Crime

Feds: Gunman in Rock Hill murder-suicide barred from having firearm

Randy Moore
Randy Moore

Randy Moore should not have had the gun police say he used in a triple-murder-suicide in his Rock Hill home Sunday because he was a convicted felon – barred by federal law from legally possessing, much less owning, a firearm.

Investigators say Moore, 55, shot his wife, her son and her son’s girlfriend in his home on Dunlap Roddey Road on Sunday before taking his own life. A family friend found the bodies.

The York County Sheriff’s Office is still trying to determine a motive and is awaiting results of forensic tests before releasing additional information, spokesman Trent Faris said Wednesday. He declined to comment on specifics of the firearm investigators think Moore used, citing the ongoing investigation.

Moore and his wife, Assistant County Manager Anna Hubbard Moore, 50, had recently moved to the Dunlap Roddey Road home, investigators have said, where they both lived.

Federal court records show Randy Moore pleaded guilty in 1993 to conspiracy to possess with intent to distribute cocaine. Prosecutors dismissed a charge of possession with intent to distribute cocaine, and Moore was sentenced to two years’ probation and six months’ house arrest.

In 1999, Moore pleaded guilty in federal court to bank fraud in North Carolina, where he was sentenced to one month in prison with work release and five years’ probation. A judge also ordered him to pay $24,368 in restitution, according to court documents and Ed Ross, spokesman for the Federal Bureau of Prisons.

Those felony convictions were enough to have prohibited Moore from possessing a firearm, said Nancy Wicker, an assistant U.S. Attorney for South Carolina.

“Under federal law, you cannot lawfully possess a firearm if you’ve been convicted of a felony,” she said. “And those two crimes are felonies under federal law.”

Moore also violated his probation – called supervised release in the federal system – and was sentenced to six months in prison for that offense, Ross said. He was released from federal prison in 2002, according to the Bureau of Prisons website.

Moore’s criminal record in South Carolina dated back to 1978 and included multiple convictions for driving under the influence and one conviction for conspiracy to violate South Carolina drug laws, according to SLED and state court records.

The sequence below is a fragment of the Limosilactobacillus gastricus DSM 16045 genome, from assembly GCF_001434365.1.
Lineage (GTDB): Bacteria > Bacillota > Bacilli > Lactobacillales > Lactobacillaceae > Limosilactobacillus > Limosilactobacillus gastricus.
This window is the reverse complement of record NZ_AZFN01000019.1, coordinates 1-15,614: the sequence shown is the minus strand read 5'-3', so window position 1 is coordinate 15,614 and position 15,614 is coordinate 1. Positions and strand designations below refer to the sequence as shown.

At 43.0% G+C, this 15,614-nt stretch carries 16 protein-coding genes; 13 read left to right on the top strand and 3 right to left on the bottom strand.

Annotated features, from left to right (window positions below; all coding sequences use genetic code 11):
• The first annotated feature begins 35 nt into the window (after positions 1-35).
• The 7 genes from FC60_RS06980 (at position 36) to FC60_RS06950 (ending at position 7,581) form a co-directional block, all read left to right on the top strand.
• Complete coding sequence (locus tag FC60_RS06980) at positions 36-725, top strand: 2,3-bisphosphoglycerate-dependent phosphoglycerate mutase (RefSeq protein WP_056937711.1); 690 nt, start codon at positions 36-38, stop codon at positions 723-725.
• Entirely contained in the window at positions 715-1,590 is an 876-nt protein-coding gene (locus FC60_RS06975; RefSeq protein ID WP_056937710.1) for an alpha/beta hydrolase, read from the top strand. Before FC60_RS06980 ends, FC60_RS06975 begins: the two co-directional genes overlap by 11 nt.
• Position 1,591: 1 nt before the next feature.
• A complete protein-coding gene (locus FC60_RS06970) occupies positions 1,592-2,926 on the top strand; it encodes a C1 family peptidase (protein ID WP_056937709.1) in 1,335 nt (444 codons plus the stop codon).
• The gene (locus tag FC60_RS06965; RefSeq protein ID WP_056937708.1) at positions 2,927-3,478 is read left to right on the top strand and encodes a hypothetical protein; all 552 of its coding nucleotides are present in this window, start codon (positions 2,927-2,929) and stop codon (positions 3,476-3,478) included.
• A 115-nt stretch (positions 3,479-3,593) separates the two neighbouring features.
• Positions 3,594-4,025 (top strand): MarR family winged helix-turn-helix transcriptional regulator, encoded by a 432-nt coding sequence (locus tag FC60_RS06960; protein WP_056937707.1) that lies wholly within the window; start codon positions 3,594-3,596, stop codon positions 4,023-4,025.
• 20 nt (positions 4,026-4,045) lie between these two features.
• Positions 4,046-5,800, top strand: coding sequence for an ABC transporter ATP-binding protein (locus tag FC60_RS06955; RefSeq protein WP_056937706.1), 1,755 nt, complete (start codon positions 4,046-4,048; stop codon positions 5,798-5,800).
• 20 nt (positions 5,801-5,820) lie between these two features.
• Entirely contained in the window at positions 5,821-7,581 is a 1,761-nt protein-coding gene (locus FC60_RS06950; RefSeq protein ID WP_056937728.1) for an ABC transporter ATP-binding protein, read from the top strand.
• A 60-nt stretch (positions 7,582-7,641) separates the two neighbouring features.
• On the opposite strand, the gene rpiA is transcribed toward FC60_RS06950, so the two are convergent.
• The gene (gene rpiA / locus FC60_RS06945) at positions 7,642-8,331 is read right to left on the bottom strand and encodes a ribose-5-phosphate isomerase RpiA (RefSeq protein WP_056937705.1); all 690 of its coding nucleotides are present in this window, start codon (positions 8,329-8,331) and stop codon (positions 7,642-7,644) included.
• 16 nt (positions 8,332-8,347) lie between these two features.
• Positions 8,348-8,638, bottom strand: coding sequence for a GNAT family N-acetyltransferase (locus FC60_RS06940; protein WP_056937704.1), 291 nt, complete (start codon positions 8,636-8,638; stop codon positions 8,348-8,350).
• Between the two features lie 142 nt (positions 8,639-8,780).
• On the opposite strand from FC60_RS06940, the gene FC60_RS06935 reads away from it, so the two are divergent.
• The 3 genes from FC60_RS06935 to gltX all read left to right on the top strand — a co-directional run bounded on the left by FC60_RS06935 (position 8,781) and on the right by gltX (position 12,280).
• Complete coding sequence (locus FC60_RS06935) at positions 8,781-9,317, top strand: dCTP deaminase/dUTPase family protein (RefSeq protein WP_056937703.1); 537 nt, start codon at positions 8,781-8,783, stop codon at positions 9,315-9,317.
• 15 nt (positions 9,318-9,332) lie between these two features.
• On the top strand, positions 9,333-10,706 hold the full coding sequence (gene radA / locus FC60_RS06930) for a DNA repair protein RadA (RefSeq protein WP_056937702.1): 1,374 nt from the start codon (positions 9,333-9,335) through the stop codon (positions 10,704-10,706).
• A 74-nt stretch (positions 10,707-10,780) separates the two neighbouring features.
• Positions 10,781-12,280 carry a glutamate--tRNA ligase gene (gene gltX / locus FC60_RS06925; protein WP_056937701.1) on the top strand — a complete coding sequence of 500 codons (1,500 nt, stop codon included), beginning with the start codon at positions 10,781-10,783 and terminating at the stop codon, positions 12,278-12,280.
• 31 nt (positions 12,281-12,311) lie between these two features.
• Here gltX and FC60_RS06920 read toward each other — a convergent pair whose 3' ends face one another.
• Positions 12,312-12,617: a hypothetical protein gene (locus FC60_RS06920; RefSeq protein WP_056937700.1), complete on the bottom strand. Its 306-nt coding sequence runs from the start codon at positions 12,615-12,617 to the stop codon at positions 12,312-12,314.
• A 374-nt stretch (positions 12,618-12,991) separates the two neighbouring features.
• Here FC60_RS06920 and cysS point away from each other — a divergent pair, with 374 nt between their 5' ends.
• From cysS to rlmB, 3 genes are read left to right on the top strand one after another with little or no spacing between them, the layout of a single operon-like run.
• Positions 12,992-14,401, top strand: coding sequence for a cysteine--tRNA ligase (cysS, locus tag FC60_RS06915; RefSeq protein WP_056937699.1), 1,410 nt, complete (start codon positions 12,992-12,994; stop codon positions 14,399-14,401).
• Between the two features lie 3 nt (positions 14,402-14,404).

The State Law Enforcement Division keeps track of concealed weapons permit records, spokesman Thom Berry said Wednesday, but he declined to comment on whether Anna Moore had such a permit. SLED can only release information on concealed weapons permit holders to law enforcement agencies conducting an active investigation, he said.

Anna Moore was the assistant county manager for York County for 10 years. Investigators have said her son, Jason Lockamy, and his girlfriend, Lora Kathryn Young, both 31, lived in North Carolina.

Teddy Kulmala •  803-329-4082, Andrew Dys •  803-329-4065

Services planned

Funerals and memorial services have been scheduled for all four people killed in Sunday’s triple-murder-suicide:

Lora Kathryn Young – Graveside service, 11 a.m. Thursday, Floyd Memory Gardens, Lumberton, N.C.

Randy Moore – Memorial service, 3 p.m. Friday, Westminster Presbyterian Church, Rock Hill. Burial following at Forest Hills Cemetery. The family will receive friends from 1 to 2:30 p.m. in Westminster Hall prior to the service.

Anna Moore and Jason Lockamy – Joint graveside service, 11 a.m. Saturday, Hebron Cemetery, Clio, S.C. Visitation following at the Community Center adjacent to the cemetery.

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